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Talking to Kids about Mental Health: How to Start the Conversation

By May 1, 2015November 19th, 2020Blogs, Dr. Jenny Yip

Isn’t it funny that when we become a parent or a guardian we quickly forget what it’s like to be a kid? We become bogged down with parental responsibilities and take on our respective roles as super mom or super dad, anchored in strength and ready to fight any battle that comes our way. BUT, when it’s time to speak to our children about their mental health, this is an opportunity to loosen the grip, remove our armor, reveal emotion and come down to their level. Regardless of what we tell ourselves, they understand more than we think they do.

When you detect that something may be bothering your child, or they have gone through a difficult experience at home or at school, it’s important to begin a dialogue.  You may also want to check in if you notice shifts in mood or behavior.  The following tips from can help get a conversation started with your child about their mental health.  (For additional tips and the full article, check out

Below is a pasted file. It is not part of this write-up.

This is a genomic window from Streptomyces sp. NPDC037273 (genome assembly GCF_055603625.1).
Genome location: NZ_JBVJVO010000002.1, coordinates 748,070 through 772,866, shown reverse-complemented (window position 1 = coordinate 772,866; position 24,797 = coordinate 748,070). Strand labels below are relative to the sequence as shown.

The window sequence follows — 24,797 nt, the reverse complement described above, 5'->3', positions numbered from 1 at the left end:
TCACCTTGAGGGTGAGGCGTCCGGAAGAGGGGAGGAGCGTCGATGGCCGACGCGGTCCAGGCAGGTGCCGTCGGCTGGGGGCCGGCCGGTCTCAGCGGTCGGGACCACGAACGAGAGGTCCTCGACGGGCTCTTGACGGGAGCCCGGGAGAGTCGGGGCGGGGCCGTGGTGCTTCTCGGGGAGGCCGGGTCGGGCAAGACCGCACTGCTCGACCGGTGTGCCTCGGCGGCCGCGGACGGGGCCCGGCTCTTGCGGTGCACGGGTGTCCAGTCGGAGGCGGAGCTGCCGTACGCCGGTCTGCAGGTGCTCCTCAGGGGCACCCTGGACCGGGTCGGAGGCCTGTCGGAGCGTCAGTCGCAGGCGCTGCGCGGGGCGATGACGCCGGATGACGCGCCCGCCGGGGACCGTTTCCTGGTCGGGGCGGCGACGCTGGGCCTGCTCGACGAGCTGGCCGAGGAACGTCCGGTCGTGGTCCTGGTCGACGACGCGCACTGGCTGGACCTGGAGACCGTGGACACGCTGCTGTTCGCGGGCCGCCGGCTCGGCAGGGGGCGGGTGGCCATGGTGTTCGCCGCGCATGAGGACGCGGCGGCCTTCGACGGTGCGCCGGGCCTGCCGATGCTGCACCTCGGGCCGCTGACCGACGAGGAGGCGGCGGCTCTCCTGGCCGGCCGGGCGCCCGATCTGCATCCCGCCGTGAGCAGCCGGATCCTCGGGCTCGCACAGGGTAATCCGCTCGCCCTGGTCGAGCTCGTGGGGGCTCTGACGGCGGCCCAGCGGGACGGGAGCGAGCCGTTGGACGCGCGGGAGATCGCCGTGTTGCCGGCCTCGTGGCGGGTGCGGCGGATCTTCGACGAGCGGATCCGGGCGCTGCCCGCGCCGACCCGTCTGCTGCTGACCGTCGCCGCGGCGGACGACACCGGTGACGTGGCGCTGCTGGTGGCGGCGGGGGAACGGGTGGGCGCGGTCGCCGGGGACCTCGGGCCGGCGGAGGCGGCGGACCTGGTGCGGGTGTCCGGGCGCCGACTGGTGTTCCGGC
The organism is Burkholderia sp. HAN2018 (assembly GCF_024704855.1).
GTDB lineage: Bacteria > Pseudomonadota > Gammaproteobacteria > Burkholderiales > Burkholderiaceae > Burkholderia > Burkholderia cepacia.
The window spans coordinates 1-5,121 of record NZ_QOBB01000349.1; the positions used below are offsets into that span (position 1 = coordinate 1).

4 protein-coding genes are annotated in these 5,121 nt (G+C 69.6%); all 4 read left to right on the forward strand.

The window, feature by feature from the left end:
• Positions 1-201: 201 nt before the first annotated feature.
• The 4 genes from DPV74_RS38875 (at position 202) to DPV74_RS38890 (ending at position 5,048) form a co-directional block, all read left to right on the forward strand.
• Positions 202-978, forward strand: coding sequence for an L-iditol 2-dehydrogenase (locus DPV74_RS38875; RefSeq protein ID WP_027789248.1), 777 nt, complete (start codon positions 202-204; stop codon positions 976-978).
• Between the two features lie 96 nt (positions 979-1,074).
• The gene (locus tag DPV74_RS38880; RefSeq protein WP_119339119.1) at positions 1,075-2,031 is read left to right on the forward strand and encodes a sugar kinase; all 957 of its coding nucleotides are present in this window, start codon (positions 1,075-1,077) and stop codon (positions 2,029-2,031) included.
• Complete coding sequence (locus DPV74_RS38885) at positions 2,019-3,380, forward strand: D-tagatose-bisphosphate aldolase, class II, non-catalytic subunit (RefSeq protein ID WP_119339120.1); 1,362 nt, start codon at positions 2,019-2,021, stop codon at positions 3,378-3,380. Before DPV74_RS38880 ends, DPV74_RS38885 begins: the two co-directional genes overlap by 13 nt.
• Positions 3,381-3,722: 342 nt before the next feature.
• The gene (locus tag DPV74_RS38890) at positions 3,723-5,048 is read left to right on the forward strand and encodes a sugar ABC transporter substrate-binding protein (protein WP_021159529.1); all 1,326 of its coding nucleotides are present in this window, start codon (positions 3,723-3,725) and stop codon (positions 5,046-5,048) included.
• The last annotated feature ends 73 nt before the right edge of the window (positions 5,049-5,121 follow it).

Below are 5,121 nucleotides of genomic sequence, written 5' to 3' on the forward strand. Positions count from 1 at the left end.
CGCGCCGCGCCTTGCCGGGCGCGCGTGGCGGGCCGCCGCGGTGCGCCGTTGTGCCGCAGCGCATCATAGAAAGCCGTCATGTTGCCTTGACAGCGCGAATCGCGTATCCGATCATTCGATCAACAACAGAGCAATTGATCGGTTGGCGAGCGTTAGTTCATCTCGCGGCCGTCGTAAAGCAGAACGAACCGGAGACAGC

When having these conversations, practice the following:

  • Communicate in a straightforward and clear manner. Especially with teens, be brief and hand the conversation back over to them.
  • Speak at a level that is appropriate to their age and development level (e.g., preschool children need far fewer details than teenagers).
  • Discuss the topic when your child feels safe and comfortable. For teens, you may want to ask when/where would be a good time to talk so that they can take some ownership and feel in control.
  • Watch for reactions during the discussion and slow down (or back up) if your child becomes confused or looks upset.
  • Listen openly and let your child tell you about his or her feelings and worries. Especially with teens, try not to interrupt their flow. Short expressions of listening “Mmmhmm…” and “I see…” can signal that you are listening and engaged without derailing the conversation.

Try leading with the following questions and listen actively to your child’s responses:

  • Can you tell me more about what is happening? How are you feeling?
  • Have you had feelings like this in the past?
  • Sometimes it helps to talk to an adult about your feelings. I’m here to listen. How can I help you feel better?
  • Do you feel like you want to talk to someone else about what’s going on?

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